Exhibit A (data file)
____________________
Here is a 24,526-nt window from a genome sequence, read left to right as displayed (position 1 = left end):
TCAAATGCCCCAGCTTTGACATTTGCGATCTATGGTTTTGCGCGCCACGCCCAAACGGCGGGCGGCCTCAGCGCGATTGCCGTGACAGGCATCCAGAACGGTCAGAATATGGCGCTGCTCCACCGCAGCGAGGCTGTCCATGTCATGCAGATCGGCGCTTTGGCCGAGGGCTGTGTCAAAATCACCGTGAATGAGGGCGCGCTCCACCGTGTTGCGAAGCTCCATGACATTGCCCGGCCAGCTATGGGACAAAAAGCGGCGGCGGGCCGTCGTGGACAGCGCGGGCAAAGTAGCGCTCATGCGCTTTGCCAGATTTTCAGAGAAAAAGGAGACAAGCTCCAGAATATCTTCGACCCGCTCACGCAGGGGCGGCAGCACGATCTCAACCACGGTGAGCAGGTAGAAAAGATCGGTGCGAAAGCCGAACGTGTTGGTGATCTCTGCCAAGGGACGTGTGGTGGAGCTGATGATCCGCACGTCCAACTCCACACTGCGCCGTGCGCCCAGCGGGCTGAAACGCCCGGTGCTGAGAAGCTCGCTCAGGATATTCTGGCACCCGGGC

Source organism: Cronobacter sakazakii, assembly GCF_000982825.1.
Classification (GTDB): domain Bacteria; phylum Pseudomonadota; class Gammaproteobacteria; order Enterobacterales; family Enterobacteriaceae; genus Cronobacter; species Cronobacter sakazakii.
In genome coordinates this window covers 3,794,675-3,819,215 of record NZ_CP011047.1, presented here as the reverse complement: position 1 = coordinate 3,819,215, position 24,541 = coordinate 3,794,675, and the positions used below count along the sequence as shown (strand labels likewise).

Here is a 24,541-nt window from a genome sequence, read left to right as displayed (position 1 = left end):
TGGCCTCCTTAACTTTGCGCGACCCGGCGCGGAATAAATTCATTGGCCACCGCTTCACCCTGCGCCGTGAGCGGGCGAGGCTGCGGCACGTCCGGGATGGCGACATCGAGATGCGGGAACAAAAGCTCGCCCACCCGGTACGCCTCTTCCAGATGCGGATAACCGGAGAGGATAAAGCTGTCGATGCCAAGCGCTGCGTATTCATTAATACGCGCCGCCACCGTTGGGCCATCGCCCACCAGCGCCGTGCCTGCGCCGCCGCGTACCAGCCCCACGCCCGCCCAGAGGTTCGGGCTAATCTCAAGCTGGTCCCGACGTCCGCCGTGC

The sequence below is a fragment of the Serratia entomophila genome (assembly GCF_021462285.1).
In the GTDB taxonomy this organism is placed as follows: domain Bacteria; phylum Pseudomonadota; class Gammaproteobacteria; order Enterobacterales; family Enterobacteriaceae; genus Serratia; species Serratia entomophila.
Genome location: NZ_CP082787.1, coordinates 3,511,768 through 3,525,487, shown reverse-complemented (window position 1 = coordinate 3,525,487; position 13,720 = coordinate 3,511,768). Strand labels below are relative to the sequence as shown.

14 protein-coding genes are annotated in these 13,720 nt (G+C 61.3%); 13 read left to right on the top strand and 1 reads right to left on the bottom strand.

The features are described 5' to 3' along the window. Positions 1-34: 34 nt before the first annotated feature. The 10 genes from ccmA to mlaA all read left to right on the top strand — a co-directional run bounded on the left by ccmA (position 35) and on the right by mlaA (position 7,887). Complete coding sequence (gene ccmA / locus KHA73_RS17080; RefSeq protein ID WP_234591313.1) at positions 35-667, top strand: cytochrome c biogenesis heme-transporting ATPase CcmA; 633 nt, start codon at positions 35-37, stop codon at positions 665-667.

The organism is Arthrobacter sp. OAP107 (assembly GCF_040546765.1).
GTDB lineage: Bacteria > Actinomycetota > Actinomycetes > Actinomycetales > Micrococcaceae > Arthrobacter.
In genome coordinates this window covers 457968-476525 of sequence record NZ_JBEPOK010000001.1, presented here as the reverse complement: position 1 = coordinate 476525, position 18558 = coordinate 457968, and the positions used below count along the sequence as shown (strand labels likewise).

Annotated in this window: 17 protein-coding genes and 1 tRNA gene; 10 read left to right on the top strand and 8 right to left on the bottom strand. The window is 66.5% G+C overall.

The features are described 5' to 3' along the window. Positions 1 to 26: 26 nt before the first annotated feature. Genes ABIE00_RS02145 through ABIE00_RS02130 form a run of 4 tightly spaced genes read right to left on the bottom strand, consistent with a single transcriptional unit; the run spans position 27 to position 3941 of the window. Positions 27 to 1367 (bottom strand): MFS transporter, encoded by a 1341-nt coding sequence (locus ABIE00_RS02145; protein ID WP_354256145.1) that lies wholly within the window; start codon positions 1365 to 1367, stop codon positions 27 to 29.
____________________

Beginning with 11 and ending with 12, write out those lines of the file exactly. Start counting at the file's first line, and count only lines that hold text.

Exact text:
14 protein-coding genes are annotated in these 13,720 nt (G+C 61.3%); 13 read left to right on the top strand and 1 reads right to left on the bottom strand.

The features are described 5' to 3' along the window. Positions 1-34: 34 nt before the first annotated feature. The 10 genes from ccmA to mlaA all read left to right on the top strand — a co-directional run bounded on the left by ccmA (position 35) and on the right by mlaA (position 7,887). Complete coding sequence (gene ccmA / locus KHA73_RS17080; RefSeq protein ID WP_234591313.1) at positions 35-667, top strand: cytochrome c biogenesis heme-transporting ATPase CcmA; 633 nt, start codon at positions 35-37, stop codon at positions 665-667.